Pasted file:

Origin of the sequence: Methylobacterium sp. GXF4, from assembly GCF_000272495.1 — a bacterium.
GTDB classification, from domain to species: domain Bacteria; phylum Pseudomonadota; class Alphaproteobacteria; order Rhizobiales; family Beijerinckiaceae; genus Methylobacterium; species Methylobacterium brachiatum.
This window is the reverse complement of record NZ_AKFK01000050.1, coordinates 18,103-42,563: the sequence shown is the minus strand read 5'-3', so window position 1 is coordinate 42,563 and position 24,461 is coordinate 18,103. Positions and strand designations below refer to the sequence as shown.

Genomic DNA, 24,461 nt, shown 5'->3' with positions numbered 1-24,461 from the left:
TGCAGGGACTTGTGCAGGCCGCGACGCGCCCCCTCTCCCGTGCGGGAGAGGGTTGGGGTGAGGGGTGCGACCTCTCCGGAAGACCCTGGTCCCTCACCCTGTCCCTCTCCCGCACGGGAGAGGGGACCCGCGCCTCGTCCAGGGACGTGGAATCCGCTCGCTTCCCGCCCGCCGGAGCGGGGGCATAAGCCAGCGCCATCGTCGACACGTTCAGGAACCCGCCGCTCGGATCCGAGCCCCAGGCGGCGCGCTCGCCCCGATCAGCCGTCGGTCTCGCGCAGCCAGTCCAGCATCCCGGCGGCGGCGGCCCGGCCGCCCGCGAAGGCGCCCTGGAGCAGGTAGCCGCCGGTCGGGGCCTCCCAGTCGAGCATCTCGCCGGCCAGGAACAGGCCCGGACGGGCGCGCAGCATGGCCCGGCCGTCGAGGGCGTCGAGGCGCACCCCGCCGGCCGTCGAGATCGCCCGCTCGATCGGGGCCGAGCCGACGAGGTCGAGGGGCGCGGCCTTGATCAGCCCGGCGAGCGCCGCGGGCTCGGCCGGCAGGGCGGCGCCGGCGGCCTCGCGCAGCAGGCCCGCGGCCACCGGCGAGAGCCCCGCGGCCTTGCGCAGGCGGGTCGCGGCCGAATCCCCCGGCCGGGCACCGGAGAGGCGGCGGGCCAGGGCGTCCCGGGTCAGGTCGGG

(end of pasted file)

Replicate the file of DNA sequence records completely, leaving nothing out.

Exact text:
Origin of the sequence: Methylobacterium sp. GXF4, from assembly GCF_000272495.1 — a bacterium.
GTDB classification, from domain to species: domain Bacteria; phylum Pseudomonadota; class Alphaproteobacteria; order Rhizobiales; family Beijerinckiaceae; genus Methylobacterium; species Methylobacterium brachiatum.
This window is the reverse complement of record NZ_AKFK01000050.1, coordinates 18,103-42,563: the sequence shown is the minus strand read 5'-3', so window position 1 is coordinate 42,563 and position 24,461 is coordinate 18,103. Positions and strand designations below refer to the sequence as shown.

Genomic DNA, 24,461 nt, shown 5'->3' with positions numbered 1-24,461 from the left:
TGCAGGGACTTGTGCAGGCCGCGACGCGCCCCCTCTCCCGTGCGGGAGAGGGTTGGGGTGAGGGGTGCGACCTCTCCGGAAGACCCTGGTCCCTCACCCTGTCCCTCTCCCGCACGGGAGAGGGGACCCGCGCCTCGTCCAGGGACGTGGAATCCGCTCGCTTCCCGCCCGCCGGAGCGGGGGCATAAGCCAGCGCCATCGTCGACACGTTCAGGAACCCGCCGCTCGGATCCGAGCCCCAGGCGGCGCGCTCGCCCCGATCAGCCGTCGGTCTCGCGCAGCCAGTCCAGCATCCCGGCGGCGGCGGCCCGGCCGCCCGCGAAGGCGCCCTGGAGCAGGTAGCCGCCGGTCGGGGCCTCCCAGTCGAGCATCTCGCCGGCCAGGAACAGGCCCGGACGGGCGCGCAGCATGGCCCGGCCGTCGAGGGCGTCGAGGCGCACCCCGCCGGCCGTCGAGATCGCCCGCTCGATCGGGGCCGAGCCGACGAGGTCGAGGGGCGCGGCCTTGATCAGCCCGGCGAGCGCCGCGGGCTCGGCCGGCAGGGCGGCGCCGGCGGCCTCGCGCAGCAGGCCCGCGGCCACCGGCGAGAGCCCCGCGGCCTTGCGCAGGCGGGTCGCGGCCGAATCCCCCGGCCGGGCACCGGAGAGGCGGCGGGCCAGGGCGTCCCGGGTCAGGTCGGG